Students on exchange programmes to Hong Kong have been ordered to return to Scotland amid increasing civil unrest.
The University of Edinburgh has recalled 21 students after Hong Kong University (HKU) cancelled classes for the rest of the term.
It follows escalating anti-government protests in recent days including violent clashes at the Chinese University of Hong Kong (CUHK).
The University of Edinburgh has partnership programmes across Asia.
CUHK saw clashes overnight on Tuesday as police fired tear gas and rubber bullets at masked protesters, who in turn started fires and threw petrol bombs.
All schools and kindergartens were closed by the education bureau on Wednesday.
On Thursday, on the HKU website, a notice was posted which effectively closed the campus down. It said it would only maintain "essential and emergency" services on campus.
It said: " In view of the uncertain and unsafe traffic conditions for travelling to HKU, we are suspending classes on the main campus for the rest of the semester and making teaching and learning accessible online.
"This will enable students to stay away from campus, and even leave Hong Kong should they wish, while at the same time completing their courses and assessments."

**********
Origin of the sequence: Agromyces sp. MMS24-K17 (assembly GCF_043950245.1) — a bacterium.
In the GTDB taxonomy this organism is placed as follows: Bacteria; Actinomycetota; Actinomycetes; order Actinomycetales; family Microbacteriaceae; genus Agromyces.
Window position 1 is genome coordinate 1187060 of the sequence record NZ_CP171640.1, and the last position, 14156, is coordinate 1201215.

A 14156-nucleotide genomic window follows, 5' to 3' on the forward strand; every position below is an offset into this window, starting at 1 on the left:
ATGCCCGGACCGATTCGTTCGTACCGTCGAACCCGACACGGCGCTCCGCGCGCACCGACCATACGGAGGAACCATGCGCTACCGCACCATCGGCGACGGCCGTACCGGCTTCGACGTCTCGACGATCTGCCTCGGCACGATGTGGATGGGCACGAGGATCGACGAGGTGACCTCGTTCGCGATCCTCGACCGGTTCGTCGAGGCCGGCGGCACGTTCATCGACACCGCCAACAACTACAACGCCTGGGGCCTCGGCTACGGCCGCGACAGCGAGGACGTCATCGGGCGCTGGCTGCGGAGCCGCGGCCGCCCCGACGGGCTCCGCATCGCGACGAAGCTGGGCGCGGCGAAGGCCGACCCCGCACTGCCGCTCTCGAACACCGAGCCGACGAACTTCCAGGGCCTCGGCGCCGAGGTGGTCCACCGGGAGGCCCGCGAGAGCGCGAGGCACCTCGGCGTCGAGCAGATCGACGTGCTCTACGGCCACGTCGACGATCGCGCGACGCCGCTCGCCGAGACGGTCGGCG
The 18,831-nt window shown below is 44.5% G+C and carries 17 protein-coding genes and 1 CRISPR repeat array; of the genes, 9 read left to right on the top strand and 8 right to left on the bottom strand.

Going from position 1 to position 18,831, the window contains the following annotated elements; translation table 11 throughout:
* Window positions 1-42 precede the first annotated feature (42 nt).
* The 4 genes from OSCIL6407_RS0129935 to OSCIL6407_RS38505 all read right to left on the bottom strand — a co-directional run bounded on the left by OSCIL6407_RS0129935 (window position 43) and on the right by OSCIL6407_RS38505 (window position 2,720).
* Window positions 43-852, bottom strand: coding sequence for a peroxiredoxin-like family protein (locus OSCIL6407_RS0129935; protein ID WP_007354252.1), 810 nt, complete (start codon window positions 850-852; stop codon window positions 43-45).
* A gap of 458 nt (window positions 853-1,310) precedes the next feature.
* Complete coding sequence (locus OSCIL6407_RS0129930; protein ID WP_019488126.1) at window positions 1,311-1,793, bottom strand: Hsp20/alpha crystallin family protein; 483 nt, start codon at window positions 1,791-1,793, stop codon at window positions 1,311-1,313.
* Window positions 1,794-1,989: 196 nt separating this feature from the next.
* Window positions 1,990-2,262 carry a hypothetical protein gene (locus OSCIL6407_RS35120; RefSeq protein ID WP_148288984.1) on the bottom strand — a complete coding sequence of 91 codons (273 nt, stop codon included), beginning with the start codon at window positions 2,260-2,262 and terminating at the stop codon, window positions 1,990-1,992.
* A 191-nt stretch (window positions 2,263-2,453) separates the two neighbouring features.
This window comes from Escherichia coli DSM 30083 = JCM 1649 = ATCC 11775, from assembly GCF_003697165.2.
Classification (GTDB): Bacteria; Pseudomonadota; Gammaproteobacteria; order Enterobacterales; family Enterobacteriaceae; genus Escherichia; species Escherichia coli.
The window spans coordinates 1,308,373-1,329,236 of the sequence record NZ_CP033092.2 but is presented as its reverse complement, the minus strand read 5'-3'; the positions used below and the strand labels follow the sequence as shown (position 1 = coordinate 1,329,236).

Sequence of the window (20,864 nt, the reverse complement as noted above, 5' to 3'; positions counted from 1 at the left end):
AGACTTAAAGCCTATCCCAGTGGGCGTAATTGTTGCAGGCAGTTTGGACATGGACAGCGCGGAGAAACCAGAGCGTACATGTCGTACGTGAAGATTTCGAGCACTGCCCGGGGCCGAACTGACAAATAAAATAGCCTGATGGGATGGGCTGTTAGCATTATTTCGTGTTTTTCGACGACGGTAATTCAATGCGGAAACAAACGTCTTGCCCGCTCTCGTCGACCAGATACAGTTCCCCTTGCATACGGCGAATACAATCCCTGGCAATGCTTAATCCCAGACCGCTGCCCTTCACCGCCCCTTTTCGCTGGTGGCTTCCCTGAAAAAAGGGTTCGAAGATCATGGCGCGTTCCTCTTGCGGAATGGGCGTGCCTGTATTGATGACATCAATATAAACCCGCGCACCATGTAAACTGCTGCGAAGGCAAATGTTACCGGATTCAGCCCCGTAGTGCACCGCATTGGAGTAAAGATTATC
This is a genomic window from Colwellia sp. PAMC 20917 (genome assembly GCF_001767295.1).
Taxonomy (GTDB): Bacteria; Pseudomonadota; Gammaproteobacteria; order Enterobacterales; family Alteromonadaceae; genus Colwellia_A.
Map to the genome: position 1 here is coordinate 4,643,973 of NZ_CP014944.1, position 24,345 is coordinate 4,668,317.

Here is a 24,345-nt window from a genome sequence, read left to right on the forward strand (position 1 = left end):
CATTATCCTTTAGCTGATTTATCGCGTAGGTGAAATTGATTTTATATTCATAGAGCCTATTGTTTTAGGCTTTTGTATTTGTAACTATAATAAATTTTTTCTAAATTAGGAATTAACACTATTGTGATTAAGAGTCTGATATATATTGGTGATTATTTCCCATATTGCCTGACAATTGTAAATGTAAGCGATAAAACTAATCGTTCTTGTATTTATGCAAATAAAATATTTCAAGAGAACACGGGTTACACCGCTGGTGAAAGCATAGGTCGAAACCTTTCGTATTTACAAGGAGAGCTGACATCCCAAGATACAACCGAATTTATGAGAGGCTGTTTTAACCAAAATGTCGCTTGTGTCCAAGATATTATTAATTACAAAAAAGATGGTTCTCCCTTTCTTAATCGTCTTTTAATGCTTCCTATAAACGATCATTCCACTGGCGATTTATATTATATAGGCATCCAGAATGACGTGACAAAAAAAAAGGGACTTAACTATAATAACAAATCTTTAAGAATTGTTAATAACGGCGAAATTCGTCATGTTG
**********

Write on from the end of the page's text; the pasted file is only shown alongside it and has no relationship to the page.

A spokeswoman from the University of Edinburgh said: "The suspension of classes at educational institutions in Hong Kong has affected 21 Edinburgh students, who are currently on exchange there.
"We are therefore requesting that all of our students in Hong Kong return to the UK, at their earliest opportunity.
"We are providing advice and support to each affected student to ensure all are in a position to return to the UK."
Tensions rose on Monday after a weekend of vigils and demonstrations after a 22-year-old student protester died on Friday.
Alex Chow fell from the ledge of a car park during a police operation a week ago.
Images on Wednesday showed students and demonstrators still at the CUHK campus, some armed with petrol bombs or other weapons including bows and arrows.
In a statement, CUHK said it was shortening the academic term and would not resume classes until 6 January 2020, "in view of the escalation of social movements across the territory, the continuous disruption to public transport services [and] the severe damage done to facilities".